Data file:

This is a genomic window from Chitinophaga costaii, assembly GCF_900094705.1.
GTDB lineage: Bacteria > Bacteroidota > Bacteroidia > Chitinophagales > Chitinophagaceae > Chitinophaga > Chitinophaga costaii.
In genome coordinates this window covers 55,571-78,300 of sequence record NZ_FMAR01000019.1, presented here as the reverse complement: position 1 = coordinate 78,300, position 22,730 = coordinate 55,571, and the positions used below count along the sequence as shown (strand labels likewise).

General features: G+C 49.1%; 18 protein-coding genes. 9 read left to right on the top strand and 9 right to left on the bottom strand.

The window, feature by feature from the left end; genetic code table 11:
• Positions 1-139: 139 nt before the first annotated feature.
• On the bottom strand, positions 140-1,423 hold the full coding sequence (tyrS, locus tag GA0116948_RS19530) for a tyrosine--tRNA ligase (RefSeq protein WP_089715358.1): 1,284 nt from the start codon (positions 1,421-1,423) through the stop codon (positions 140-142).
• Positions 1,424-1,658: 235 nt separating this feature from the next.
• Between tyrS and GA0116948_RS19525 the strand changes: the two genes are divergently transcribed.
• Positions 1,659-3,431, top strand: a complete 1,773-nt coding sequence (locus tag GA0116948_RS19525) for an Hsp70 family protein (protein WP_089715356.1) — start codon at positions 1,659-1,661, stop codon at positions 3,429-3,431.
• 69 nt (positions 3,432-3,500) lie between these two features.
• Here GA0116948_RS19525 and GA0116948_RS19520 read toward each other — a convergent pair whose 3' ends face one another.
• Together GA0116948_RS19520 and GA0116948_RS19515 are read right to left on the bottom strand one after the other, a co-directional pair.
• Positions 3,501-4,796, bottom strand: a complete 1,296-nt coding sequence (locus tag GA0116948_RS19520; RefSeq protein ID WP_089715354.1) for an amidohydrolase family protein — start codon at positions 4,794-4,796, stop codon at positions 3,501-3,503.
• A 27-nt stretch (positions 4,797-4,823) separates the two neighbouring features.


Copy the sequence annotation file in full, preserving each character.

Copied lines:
This is a genomic window from Chitinophaga costaii, assembly GCF_900094705.1.
GTDB lineage: Bacteria > Bacteroidota > Bacteroidia > Chitinophagales > Chitinophagaceae > Chitinophaga > Chitinophaga costaii.
In genome coordinates this window covers 55,571-78,300 of sequence record NZ_FMAR01000019.1, presented here as the reverse complement: position 1 = coordinate 78,300, position 22,730 = coordinate 55,571, and the positions used below count along the sequence as shown (strand labels likewise).

General features: G+C 49.1%; 18 protein-coding genes. 9 read left to right on the top strand and 9 right to left on the bottom strand.

The window, feature by feature from the left end; genetic code table 11:
• Positions 1-139: 139 nt before the first annotated feature.
• On the bottom strand, positions 140-1,423 hold the full coding sequence (tyrS, locus tag GA0116948_RS19530) for a tyrosine--tRNA ligase (RefSeq protein WP_089715358.1): 1,284 nt from the start codon (positions 1,421-1,423) through the stop codon (positions 140-142).
• Positions 1,424-1,658: 235 nt separating this feature from the next.
• Between tyrS and GA0116948_RS19525 the strand changes: the two genes are divergently transcribed.
• Positions 1,659-3,431, top strand: a complete 1,773-nt coding sequence (locus tag GA0116948_RS19525) for an Hsp70 family protein (protein WP_089715356.1) — start codon at positions 1,659-1,661, stop codon at positions 3,429-3,431.
• 69 nt (positions 3,432-3,500) lie between these two features.
• Here GA0116948_RS19525 and GA0116948_RS19520 read toward each other — a convergent pair whose 3' ends face one another.
• Together GA0116948_RS19520 and GA0116948_RS19515 are read right to left on the bottom strand one after the other, a co-directional pair.
• Positions 3,501-4,796, bottom strand: a complete 1,296-nt coding sequence (locus tag GA0116948_RS19520; RefSeq protein ID WP_089715354.1) for an amidohydrolase family protein — start codon at positions 4,794-4,796, stop codon at positions 3,501-3,503.
• A 27-nt stretch (positions 4,797-4,823) separates the two neighbouring features.